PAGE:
Ideally, the ministry should have asked the report to be submitted to the FAC and not to the Jindals or the state government.
Following the letter from the ministry, the WII floated an advertisement seeking applications for subject matter specialists for preparation of a wildlife conservation plan for the impact zone of the Etalin HEP on a contractual basis, for a flexible period of 90/180/270 days.
Instead of carrying out multiple seasonal replicate studies on biodiversity assessment as recommended by the FAC, the WII changed the scope of the project from an EIA report to: ‘Preparation for wildlife conservation plan for impact zone of Etalin HEP, Dibang Valley district’.
The change in the topic of study clearly reflects that the WII is in collaboration with the Jindals.
The state government, according to the MoEFCC, had requested the WII “to conduct multiple seasonal replicate study for the preparation of wildlife and biodiversity plans and the WII submitted a proposal to conduct the study and requested the government of Arunachal to give administrative and financial approval, along with the provisions of funds.”

2,80,677 trees proposed to be felled

The project is located in the Anini social forest division, in Dibang Valley district, and an estimated 2,80,677 trees are proposed to be felled for the project.
The compensatory afforestation has been proposed over 1074.329 ha over an equivalent area, with a total financial outlay of Rs 19,64,56,700, in the degraded community forest land. However, the district administration said that suitable degraded non-forest land is not available in Dibang Valley to carry out compensatory afforestation activities.
In its October 2019 meeting, the FAC said the subcommittee may also look into the concerns highlighted by the environment ministry’s regional office in Shillong (Meghalaya) in its site inspection report (SIR), especially related to the tree enumeration process and the aspects highlighted in the biodiversity assessments study conducted by the WII.
The SIR noted that there would be five sites of stone/shoal quarries over an area of 27.856 ha. It suggested that option may be explored to reduce the area if the quarries are located inside the submergence areas.
It also suggested that the dumping areas which are proposed at 13 sites, amounting to 100.774 ha, may be reconsidered to save destruction of forests.
A huge area under construction has been proposed, which includes labour camps, a contractors’ colony and the owner’s site office, apart from other sites for the main office, the residential colony and the contractor’s colony, measuring about 64.99 hectares. This obviously has come under the scanner of the regional office as well as the FAC.
The SIR specifically noted that the enumeration has not reflected the ground reality because (a) huge trees have not been reflected in the enumeration list, (b) the size of the sampling plots were actually less than recorded and have been measured along the slope, and (c) the sampling intensity is too less for getting proper assessment of the composition and structure of the forests.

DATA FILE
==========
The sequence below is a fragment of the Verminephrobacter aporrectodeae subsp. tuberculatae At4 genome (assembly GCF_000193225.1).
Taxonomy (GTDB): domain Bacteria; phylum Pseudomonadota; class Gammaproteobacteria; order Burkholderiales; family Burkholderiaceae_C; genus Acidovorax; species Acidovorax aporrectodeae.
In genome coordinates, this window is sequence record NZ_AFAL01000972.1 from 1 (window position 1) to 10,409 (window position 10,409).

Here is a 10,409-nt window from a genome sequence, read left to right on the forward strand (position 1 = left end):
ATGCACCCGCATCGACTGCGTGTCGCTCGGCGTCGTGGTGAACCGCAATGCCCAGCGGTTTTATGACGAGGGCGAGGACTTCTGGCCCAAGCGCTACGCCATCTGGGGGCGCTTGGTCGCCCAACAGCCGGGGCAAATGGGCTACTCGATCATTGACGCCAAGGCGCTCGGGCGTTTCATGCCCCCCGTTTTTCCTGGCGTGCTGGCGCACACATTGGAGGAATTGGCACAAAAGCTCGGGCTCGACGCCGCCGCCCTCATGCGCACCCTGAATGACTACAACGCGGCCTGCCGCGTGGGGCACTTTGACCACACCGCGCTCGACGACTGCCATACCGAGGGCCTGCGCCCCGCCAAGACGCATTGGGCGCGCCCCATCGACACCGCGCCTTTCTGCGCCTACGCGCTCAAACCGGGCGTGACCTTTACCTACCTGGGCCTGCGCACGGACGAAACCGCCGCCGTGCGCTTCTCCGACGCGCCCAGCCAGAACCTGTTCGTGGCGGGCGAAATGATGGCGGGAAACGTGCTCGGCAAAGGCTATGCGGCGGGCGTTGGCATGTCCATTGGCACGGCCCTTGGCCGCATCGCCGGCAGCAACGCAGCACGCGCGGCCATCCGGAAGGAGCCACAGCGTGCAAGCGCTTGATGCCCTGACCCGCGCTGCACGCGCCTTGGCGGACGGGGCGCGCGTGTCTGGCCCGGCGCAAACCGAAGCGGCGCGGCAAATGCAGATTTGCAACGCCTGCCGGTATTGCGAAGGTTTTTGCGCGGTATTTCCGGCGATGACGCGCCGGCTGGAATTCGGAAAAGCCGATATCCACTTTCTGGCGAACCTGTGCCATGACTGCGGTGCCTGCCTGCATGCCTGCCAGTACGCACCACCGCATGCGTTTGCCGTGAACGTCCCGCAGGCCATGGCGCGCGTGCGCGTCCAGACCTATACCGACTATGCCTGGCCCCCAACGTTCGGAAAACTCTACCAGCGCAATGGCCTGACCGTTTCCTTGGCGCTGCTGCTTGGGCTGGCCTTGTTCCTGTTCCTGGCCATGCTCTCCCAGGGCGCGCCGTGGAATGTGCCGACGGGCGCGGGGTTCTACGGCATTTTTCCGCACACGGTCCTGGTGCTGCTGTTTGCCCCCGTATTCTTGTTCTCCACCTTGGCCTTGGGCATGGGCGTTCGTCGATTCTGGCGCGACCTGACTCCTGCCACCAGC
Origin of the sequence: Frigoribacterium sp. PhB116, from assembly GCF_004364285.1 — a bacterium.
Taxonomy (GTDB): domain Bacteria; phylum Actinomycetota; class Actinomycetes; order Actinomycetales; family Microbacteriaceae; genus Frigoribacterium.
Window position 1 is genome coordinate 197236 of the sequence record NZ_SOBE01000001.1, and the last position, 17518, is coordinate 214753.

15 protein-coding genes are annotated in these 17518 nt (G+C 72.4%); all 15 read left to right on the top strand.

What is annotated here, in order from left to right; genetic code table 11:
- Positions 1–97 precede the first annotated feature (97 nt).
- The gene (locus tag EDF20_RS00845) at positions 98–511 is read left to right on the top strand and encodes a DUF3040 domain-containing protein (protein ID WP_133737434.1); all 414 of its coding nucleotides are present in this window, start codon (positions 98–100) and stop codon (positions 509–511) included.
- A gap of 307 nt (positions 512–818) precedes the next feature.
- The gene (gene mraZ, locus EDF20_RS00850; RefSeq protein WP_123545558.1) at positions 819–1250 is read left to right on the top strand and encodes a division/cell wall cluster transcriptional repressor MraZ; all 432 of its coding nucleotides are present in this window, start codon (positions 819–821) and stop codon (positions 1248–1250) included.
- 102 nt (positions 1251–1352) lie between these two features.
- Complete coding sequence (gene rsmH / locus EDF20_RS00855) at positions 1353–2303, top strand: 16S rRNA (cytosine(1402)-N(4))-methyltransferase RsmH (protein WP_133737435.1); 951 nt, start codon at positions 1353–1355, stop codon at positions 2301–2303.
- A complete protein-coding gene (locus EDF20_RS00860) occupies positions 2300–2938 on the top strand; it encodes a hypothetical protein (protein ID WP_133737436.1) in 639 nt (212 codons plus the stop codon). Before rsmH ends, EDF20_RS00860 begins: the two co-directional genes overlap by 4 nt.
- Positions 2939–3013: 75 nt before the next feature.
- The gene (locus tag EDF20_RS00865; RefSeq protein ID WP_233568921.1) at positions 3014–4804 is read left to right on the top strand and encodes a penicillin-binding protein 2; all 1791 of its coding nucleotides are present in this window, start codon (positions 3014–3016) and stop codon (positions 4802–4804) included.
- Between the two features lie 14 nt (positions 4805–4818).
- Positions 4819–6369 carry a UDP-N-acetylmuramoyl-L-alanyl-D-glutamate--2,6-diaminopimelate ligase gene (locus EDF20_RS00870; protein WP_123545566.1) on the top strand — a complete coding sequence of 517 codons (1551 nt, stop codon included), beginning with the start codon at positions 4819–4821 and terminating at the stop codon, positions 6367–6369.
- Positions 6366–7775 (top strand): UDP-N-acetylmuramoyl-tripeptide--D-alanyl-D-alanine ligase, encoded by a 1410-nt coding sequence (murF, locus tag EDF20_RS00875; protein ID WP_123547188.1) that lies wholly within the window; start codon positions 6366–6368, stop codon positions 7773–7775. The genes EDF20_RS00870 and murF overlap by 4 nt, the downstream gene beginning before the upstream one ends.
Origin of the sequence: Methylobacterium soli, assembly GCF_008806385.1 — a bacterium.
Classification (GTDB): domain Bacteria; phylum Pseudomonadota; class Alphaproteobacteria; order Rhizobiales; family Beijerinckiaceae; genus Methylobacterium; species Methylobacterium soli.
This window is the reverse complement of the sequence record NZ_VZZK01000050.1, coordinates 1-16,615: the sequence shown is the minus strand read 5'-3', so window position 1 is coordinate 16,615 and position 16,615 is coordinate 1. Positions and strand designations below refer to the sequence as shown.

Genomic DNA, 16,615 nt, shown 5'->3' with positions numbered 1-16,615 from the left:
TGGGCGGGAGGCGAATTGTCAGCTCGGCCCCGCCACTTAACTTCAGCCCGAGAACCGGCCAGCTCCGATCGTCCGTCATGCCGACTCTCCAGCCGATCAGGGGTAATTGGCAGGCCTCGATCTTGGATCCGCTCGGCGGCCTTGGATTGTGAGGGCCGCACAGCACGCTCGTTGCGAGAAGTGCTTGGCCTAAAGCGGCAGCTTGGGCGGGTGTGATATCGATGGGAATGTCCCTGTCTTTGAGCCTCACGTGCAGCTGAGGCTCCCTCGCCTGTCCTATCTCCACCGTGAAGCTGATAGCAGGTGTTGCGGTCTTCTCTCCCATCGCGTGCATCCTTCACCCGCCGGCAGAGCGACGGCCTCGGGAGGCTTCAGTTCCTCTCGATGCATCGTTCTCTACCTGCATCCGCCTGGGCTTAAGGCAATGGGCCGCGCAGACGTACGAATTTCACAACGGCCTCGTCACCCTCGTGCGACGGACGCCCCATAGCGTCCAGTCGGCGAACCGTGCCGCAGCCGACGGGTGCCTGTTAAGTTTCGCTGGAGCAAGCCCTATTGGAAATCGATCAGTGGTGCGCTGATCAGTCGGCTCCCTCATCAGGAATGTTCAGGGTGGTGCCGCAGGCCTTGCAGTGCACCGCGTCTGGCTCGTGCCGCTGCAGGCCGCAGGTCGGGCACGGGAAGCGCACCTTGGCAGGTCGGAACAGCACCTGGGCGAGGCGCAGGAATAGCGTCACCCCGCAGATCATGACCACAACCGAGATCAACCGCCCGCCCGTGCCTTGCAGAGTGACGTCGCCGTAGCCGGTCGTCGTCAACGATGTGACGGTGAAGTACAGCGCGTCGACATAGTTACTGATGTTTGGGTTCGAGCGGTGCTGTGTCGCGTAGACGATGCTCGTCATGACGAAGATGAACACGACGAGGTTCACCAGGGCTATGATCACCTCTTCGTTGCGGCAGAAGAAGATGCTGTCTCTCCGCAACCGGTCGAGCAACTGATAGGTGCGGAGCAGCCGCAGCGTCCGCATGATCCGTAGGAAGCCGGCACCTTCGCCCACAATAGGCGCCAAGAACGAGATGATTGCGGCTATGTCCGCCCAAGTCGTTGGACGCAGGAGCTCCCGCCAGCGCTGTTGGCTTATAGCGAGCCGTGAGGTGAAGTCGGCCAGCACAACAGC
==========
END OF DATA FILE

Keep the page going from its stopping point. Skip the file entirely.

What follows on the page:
It suggested that enumeration needs to be redone on a sampling of minimum 10 percent sampling intensity after ensuring that the representative areas are taken in the sampling, and that all tree-size areas are recorded.
The report further noted that neither has the certificate of the chief secretary regarding unavailability of non-forest land been submitted, nor have the details of the land identified for compensatory afforestation and land suitability certificate been submitted.
The catchment area treatment plan and compliance with the Scheduled Tribe and Other Traditional Forest Dwellers (Recognition of Forest Rights) Act, 2006, have not been submitted.
The Etalin HEP is proposed to be developed as a combination of two run-of-the-river schemes, and the project envisages construction of concrete gravity dams on the Tangon and the Dri rivers, and diverting the water through two separate waterway systems to utilize the available head in a common underground powerhouse located just upstream of the confluence of the Dri and the Tangaon rivers.
The project is being executed through the EHEPCL, a joint venture company of the Jindal Power Limited, and the Hydropower Development Corporation of Arunachal Pradesh Limited, at an estimated cost of approximately Rs 25,296.95 crore. (Arunachal Times)

 

Development

Railways Connectivity For Tawang In Arunachal Pradesh Soon

We are very soon going to connect Tawang with railways, General Manager Northeast Frontier Railway Construction said.

India’s bid to take trains to Arunachal Pradesh’s Tawang district at a height of 10,000 ft is inching closer to reality with the laying of foundation stone of North east frontier railways camp office and rest house on Friday.

“We are very soon going to connect Tawang with railways,” General Manager Northeast Frontier Railway Construction, Nilesh Kishore Prasad, said.

He said the railway line from Bhalukpong to Tawang will be 198 km, out of which 177 km will be under tunnels with very little disturbance to the ecology.

Mr Kumar said the proposed railway tunnel crossing Dzela pass will be 27 km and is one of the longest tunnels in the country.

Bhalukpong is the entry point on the road to Tawang at 10,000 feet about 290 km away.

Tawang is also connected by a helicopter service, but unpredictable weather often leads to cancellation of flights.

“It was a distant dream for us to have Tawang connected with railways, but now the dreams are going to be achieved in reality,” Extra Assistant Commissioner Tawang, Choiki Dondup said.

Development

Lecture on sustainable community development

Naga Scholars’ Association (NSA) organised a special lecture on “Sustainable Community Development: Giving Back to Communities” on October 19 at the School of International Studies (SIS), Jawaharlal Nehru University (JNU).